Original magnification was 126X using a 63X objective with 2X digital zoom
What is the subject matter of your winning image?
The cells themselves are cultured prostate cancer cells, treated to analyze morphology of mitochondria and their related dynamics. There are 2 cells in the image, each with a different characterization: the “tree” showing elongated forms and the “ground” showing very short mitochondrial structure.
How does this subject matter relate to you either personally or professionally?
Every researcher who comes into our lab has a scientific question and a problem figuring out how to answer it. It is my goal to work with them to best utilize our resources in the way that best answers their questions. Sometimes it is straightforward, but often it is more complicated, especially when it comes to analysis. It is always satisfying when you can come up with an image that not only addresses the scientific question, but does it in an aesthetically pleasing way. These images can then be used in ways beyond strictly documenting something for a publication figure. This image was also made into a 3x3ft canvas print and hangs in the entrance gallery of our institute.
Why did you choose to submit this particular image?
As previously mentioned, the dichotomy of a useful scientific observation paired with the interpretation of seeing a tree in the image makes it intriguing. It is a lot like looking for familiar shapes in the clouds.
What do you think makes this image important/significant or interesting?
It’s all about the mitochondria. The lab this research came from made some very important findings relating to the importance of mitochondrial dynamics in cancer development. The micrograph is a good representative image showing the morphological differences in one field of view.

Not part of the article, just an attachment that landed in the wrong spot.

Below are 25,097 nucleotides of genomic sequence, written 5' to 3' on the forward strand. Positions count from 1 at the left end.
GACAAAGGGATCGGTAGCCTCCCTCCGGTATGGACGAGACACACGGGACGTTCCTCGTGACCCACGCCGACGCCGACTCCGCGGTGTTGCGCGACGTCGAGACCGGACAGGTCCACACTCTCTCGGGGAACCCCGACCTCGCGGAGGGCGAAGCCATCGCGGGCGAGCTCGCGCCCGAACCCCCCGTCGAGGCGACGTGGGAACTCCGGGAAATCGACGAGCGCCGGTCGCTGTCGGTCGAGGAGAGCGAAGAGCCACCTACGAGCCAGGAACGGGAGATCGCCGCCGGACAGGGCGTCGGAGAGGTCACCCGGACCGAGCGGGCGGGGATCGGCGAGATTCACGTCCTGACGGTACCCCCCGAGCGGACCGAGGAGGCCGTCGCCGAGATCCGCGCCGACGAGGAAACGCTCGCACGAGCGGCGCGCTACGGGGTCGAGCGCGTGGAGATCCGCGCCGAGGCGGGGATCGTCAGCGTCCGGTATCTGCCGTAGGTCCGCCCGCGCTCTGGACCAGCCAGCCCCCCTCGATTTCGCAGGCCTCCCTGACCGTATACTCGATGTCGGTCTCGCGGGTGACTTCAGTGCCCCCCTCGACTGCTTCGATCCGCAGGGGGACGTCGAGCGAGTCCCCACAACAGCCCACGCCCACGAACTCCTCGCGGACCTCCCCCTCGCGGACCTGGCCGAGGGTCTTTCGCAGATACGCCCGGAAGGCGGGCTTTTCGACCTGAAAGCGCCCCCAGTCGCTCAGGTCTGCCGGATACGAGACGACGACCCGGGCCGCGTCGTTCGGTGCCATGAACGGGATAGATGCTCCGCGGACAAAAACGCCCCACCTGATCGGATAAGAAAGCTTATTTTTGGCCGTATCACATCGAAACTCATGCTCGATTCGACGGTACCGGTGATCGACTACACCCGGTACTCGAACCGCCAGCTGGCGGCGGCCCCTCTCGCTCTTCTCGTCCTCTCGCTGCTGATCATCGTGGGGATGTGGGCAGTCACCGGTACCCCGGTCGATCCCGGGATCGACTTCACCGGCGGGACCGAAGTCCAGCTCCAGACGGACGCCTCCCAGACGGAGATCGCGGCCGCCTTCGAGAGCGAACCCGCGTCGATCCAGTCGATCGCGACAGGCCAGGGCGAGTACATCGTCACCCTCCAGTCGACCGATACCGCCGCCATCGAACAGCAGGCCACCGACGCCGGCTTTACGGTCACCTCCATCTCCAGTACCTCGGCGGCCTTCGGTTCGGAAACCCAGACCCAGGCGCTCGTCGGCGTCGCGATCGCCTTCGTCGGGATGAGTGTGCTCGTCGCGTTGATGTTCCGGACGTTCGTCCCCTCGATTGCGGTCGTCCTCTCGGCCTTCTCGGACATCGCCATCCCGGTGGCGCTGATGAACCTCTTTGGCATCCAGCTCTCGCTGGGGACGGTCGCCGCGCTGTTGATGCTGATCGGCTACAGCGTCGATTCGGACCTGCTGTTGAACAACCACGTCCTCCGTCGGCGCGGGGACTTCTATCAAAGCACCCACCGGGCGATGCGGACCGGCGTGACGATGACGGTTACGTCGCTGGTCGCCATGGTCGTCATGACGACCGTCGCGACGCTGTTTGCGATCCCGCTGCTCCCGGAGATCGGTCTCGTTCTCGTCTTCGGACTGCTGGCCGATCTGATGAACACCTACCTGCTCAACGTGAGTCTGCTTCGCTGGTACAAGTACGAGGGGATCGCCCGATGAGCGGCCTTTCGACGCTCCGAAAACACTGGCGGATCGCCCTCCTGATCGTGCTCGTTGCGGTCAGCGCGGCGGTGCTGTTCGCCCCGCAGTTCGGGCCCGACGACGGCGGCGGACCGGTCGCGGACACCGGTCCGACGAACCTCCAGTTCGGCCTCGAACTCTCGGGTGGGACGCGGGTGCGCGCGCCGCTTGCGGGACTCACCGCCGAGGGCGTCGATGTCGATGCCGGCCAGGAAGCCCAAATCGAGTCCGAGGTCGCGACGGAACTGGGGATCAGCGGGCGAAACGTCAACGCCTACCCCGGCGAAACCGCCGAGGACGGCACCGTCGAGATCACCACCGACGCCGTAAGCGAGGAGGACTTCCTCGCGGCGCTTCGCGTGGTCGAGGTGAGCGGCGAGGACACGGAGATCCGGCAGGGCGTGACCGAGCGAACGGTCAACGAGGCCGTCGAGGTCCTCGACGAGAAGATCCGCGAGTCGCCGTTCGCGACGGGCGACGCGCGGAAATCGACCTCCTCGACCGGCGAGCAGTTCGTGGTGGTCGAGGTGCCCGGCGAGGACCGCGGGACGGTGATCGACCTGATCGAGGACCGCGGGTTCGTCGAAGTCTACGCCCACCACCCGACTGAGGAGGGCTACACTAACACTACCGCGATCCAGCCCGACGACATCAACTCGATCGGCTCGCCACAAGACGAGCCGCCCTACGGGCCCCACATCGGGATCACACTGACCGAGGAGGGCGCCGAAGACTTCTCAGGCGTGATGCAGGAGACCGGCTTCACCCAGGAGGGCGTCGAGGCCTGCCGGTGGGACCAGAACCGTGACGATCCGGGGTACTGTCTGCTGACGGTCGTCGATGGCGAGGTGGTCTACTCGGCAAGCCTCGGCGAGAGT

Can you elaborate on any special techniques and/or challenges faced in creating this photomicrograph?
Beyond the usual challenges of avoiding fluorescence bleaching and signal overlap/bleedthrough, this particular image had a big problem with dynamic range of the signals. The stringy mitochondria were very weak, whereas the compact ones were very bright. Adjusting the levels to best show the morphology without introducing visual artifact was difficult. The original was captured at high bit depth, and the midtone values had to be carefully adjusted to display all of the required information. It should be noted that adjustments of this type are acceptable when not affecting quantitative measurements or misrepresenting the visual results of the experiment but should be noted when the image is published.
Why did you enter the BioImages competition? What do you think of the competition?
I think competitions of this sort are a great way to bring the more arcane aspects of scientific imaging down to a plane that can be appreciated on a variety of levels. You don’t have to understand what a mitochondrion is to appreciate an image like this. Because it is artistic and scientific at the same time, it can make a great ambassador between the research scientist and the general public. This image could be used to illustrate a general cancer topic, a specific prostate cancer topic, or something even more specific, with it’s nod to the mitochondria. I also remember my early days in microscopy and the inspiration I received from images like this. It is satisfying to be able to return the favor.